What is climate change doing to our snakes?


Are we in the end-game?


Text and photographs Pat McKrill

The Domino effect

The term ‘Domino effect’ was used in the 1950s by American President Eisenhower whilst justifying American involvement in Viet Nam. He was referring to what the Americans saw as a threat to the South East Asian region, describing how neighbouring countries would fall in the event of one of them succumbing to communism. The theory alluded to the fact that if you stood a row of dominoes upright on end and within touching distance of each other, by pushing the first one to fall against the next, the consequential action of that first push, would cause them all to fall, one by one.

I strongly believe that from the day that homo-sapiens learnt to stand upright, he pushed the first domino; the one that started what is now blandly referred to as ‘climate change’.

The first push. 

The part we’re playing in climate change

We have a similar scenario with our environment. We’ve been doing things to the earth and the air around it, that will not only effect the area we’re damaging, but also those areas on the periphery – forever more – across the entire planet. The American depression in the 20’s is a good example of what happens when we try to take control, without factoring in the consequences of our actions.

The Americans were exhorted to go out and multiply, farm, grow food and do all sorts of other exciting things. In the process of preparing the continent for cultivation of crops, huge swathes of land were turned into treeless deserts which eventually changed the climate, and millions of lives in the process. We’re doing a similar thing now, on our own doorstep.

We’re increasingly releasing into our atmosphere, excessive amounts of carbon dioxide and methane gas; we’re allowing seemingly unchecked, rampant deforestation of indigenous species to allow for human habitation, and commercial afforestation with alien species; we’re seemingly ignoring uncontrolled population growth with its incessant demand for land for housing – not food! No matter how small we think our impact might be, what we’re doing, unintentionally or not – along with polluting the atmosphere – is changing biomes, and with those changes will come another bunch of falling dominoes. Specific species elimination is already happening.

Carbon emissions

Methane emissions

Empty web syndrome

The brief I’ve been given for my contribution to this issue, is to offer my opinion as to whether or not there has been an impact on my particular field of interest as a result of climate change. Prior to researching this project, I felt I had most of the answers I’d need, but whilst gathering information outside of my narrow perspective, I soon found out how complacent I’ve been.

There’s no question that climate change is taking place, and I think that some of the other writers might also allude to this knock-on effect in some way or another, and on how their specific field of interest is being negatively impacted upon.

Unfortunately, the terms ‘climate change’ and ‘global warming’ have been put into the same mix, leading to much heated debate, but we can’t ignore the fact that we’re in trouble. The failing health of our environment has a direct relationship with the changes taking place in our climate.

KZN’s sweet green desert = global warming or climate change?

Are we blind to what’s happening?

Over the millennia, there have been – I’d call them evolutionary – adaptations, made by plants and animals to any naturally caused climatic changes as they came along, with the occasional meteorite or volcano that got thrown in now and again. Then along came mankind – a misnomer of note – who decided to rearrange the planet to suit his needs.

Over time, we’ve got used to the changes that have resulted from our self-serving manipulation of the environment, much the same as one would become accustomed to the gradual transformation of the once cuddly puppy, into a humungous man-eating beast. But from what we’ve been hearing and what we’re now seeing, over the last 100 years or so, what we’ve taken to be subtle changes, are considerably less than subtle, they’re now frighteningly obvious. For those who want to get a more wide-ranging, and extremely sobering insight into the subject, I’d heartily recommend the book Scorched, by Leonie Joubert, in which she gives bite-sized scenarios of the effects of climate change upon a vast array of flora and fauna in South Africa.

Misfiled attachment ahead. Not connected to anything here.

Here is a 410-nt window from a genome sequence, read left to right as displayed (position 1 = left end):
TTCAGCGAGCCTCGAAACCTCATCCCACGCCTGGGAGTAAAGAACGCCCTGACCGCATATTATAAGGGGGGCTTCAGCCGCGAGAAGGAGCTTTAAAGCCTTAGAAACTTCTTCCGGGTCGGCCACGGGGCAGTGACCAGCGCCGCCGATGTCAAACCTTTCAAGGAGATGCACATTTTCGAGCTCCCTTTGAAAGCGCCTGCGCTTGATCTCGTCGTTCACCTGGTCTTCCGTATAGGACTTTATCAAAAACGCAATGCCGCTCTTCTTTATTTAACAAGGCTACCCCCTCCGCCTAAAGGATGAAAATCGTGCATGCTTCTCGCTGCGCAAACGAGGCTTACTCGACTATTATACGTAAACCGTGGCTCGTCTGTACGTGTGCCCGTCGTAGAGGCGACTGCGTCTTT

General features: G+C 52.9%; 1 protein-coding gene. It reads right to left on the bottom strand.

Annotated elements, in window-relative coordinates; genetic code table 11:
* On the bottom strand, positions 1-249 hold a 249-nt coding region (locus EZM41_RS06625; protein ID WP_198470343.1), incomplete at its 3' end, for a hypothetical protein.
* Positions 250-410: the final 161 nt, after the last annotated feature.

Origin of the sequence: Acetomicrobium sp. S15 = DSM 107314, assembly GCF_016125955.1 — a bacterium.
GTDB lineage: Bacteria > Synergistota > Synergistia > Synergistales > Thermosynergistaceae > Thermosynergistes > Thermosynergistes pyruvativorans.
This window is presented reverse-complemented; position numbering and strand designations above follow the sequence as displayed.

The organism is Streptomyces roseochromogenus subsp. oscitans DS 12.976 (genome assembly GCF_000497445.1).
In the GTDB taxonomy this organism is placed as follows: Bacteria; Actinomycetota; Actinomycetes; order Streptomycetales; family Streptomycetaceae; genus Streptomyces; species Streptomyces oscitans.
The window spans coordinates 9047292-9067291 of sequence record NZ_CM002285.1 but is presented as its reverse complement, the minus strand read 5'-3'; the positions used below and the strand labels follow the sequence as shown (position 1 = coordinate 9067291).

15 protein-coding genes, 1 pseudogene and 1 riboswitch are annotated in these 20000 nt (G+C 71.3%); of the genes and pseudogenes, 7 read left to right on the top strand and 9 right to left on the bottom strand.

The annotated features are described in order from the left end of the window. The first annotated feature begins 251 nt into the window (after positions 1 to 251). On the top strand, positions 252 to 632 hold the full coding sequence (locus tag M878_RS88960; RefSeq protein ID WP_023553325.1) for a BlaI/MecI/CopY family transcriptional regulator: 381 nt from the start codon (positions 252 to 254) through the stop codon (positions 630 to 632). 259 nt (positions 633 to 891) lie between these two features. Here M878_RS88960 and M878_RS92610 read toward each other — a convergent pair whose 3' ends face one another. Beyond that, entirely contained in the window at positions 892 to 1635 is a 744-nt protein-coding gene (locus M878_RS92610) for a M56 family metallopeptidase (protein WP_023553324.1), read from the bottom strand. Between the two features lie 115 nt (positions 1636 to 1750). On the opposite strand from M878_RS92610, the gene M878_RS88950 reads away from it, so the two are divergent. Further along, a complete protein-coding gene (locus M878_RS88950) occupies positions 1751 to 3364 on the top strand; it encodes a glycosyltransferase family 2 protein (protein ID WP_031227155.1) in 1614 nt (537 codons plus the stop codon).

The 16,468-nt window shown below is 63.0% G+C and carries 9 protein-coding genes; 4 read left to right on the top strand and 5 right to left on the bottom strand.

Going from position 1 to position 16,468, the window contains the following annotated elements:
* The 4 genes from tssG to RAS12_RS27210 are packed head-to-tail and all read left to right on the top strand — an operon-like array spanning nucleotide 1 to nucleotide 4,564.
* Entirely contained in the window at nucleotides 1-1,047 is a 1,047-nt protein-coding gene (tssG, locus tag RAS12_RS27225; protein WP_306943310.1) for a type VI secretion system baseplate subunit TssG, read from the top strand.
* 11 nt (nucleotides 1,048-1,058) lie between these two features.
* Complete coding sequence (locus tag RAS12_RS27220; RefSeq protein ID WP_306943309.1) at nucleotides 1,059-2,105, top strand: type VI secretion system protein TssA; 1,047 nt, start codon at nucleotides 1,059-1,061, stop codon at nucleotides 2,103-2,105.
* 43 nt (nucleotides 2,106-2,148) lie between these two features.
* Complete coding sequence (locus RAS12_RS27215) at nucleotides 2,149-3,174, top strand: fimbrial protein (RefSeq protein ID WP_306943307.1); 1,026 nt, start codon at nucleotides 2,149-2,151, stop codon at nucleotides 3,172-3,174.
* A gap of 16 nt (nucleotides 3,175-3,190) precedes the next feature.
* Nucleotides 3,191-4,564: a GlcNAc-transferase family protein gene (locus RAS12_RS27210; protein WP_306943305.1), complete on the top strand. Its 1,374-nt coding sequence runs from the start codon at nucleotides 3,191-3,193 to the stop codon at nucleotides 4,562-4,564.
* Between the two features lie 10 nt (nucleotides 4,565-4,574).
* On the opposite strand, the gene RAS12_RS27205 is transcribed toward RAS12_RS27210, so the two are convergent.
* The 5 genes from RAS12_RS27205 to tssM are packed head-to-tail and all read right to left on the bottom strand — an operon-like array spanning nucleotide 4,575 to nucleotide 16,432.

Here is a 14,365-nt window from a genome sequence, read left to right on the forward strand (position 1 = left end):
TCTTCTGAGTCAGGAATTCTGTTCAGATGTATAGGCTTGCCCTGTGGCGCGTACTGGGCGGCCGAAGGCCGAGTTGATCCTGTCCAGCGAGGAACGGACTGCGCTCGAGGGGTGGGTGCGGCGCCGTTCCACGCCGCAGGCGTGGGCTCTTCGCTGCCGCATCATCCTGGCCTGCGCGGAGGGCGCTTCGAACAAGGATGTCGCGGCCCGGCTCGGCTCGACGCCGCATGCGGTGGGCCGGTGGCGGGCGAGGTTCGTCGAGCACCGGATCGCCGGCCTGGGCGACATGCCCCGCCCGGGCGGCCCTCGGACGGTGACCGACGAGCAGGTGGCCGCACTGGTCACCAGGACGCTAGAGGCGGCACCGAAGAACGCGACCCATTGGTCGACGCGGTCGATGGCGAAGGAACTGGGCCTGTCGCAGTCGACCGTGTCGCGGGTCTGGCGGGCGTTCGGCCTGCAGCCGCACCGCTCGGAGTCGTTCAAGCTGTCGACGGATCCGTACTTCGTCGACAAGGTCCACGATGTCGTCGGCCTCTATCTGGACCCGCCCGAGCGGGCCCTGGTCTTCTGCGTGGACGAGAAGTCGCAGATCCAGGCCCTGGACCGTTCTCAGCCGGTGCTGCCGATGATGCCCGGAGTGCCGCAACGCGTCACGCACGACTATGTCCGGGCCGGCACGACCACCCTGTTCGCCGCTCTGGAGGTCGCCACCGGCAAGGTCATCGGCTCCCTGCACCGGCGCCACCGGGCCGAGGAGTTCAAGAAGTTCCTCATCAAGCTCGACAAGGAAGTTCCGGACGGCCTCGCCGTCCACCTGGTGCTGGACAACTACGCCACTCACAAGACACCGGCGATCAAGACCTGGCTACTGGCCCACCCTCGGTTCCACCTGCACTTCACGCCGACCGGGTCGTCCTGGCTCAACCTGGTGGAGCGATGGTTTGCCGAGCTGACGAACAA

There is no question that our climate is changing dramatically. I recall from my childhood days further north, the almost predictable seasonal changes by the month of the year, you could count on them. The jerseys came out of the cupboard in mid-June, early July. August was the windy month, and the frogs started calling in September when it always rained. October was always hot, and we couldn’t sit and have candle-lit suppers on the verandah in January – February, without getting bombarded by all manner of insect emerging from the surrounds.

Here in South Africa, anybody over the age of 40 will probably have similar recollections of those almost predictable seasonal changes. Not predictable anymore. Now we can have all four seasons in a week. Some of the frogs that used to become vocal in late August, now start calling in July, and those insect-filled steamy January and February evenings have in most places, become a special event. When it rains – not necessarily heavily – instead of a gentle run-off into the nearby wetland or river catchment, we now have devastating floods – undoubtedly chasing away more than just the snakes in the areas effected.

Insects, what insects? When was the last time you saw a chameleon – once the favourite meal for every boomslang and vine snake in town? It was almost a given. Insects = chameleons = boomslang.

A great deal of the damage done to the environment through what we quaintly refer to as ‘development’, has had devastating consequences for our climate and consequently, our species diversity.

Vine snake


Life in the underworld

I understand that we can’t stop progress, but is what we’re doing really progress? A number of our fossorial (underground) species are undoubtedly being flushed out of their traditional hidey holes, mainly by development and agricultural tillage, something that’s been happening for a long time, becoming all pervasive. The wanton removal of well-rooted groundcover, allows the consequent unhindered passage of rainwater, and the unchecked cultivation of river catchment areas exacerbates the problem.